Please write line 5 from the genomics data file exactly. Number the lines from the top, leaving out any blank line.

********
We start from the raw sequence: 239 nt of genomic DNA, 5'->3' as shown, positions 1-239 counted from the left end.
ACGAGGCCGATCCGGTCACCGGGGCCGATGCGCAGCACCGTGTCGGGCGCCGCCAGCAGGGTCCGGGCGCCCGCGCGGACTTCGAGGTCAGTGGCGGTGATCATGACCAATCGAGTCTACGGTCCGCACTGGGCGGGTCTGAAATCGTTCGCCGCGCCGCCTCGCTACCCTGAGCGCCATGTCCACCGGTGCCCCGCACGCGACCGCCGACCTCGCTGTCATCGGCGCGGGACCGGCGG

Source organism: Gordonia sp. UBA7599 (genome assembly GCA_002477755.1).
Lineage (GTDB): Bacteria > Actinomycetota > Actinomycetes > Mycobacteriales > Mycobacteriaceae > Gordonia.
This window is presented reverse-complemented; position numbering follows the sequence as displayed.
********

This window is presented reverse-complemented; position numbering follows the sequence as displayed.